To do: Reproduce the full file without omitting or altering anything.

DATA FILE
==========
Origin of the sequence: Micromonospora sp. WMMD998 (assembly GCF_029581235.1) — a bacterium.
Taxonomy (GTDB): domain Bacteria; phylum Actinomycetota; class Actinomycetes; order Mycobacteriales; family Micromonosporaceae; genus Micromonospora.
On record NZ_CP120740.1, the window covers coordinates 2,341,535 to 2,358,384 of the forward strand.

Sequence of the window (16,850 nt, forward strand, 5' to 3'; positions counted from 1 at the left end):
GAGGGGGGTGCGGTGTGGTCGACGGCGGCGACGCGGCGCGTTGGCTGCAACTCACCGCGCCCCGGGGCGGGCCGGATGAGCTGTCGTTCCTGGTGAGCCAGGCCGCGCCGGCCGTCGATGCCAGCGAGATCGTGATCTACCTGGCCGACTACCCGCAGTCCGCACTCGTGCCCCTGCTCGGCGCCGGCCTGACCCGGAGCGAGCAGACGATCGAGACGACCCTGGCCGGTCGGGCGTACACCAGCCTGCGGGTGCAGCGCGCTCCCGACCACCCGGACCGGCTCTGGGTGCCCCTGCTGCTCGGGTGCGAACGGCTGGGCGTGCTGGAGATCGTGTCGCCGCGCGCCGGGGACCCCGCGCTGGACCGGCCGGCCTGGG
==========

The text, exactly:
Origin of the sequence: Micromonospora sp. WMMD998 (assembly GCF_029581235.1) — a bacterium.
Taxonomy (GTDB): domain Bacteria; phylum Actinomycetota; class Actinomycetes; order Mycobacteriales; family Micromonosporaceae; genus Micromonospora.
On record NZ_CP120740.1, the window covers coordinates 2,341,535 to 2,358,384 of the forward strand.

Sequence of the window (16,850 nt, forward strand, 5' to 3'; positions counted from 1 at the left end):
GAGGGGGGTGCGGTGTGGTCGACGGCGGCGACGCGGCGCGTTGGCTGCAACTCACCGCGCCCCGGGGCGGGCCGGATGAGCTGTCGTTCCTGGTGAGCCAGGCCGCGCCGGCCGTCGATGCCAGCGAGATCGTGATCTACCTGGCCGACTACCCGCAGTCCGCACTCGTGCCCCTGCTCGGCGCCGGCCTGACCCGGAGCGAGCAGACGATCGAGACGACCCTGGCCGGTCGGGCGTACACCAGCCTGCGGGTGCAGCGCGCTCCCGACCACCCGGACCGGCTCTGGGTGCCCCTGCTGCTCGGGTGCGAACGGCTGGGCGTGCTGGAGATCGTGTCGCCGCGCGCCGGGGACCCCGCGCTGGACCGGCCGGCCTGGG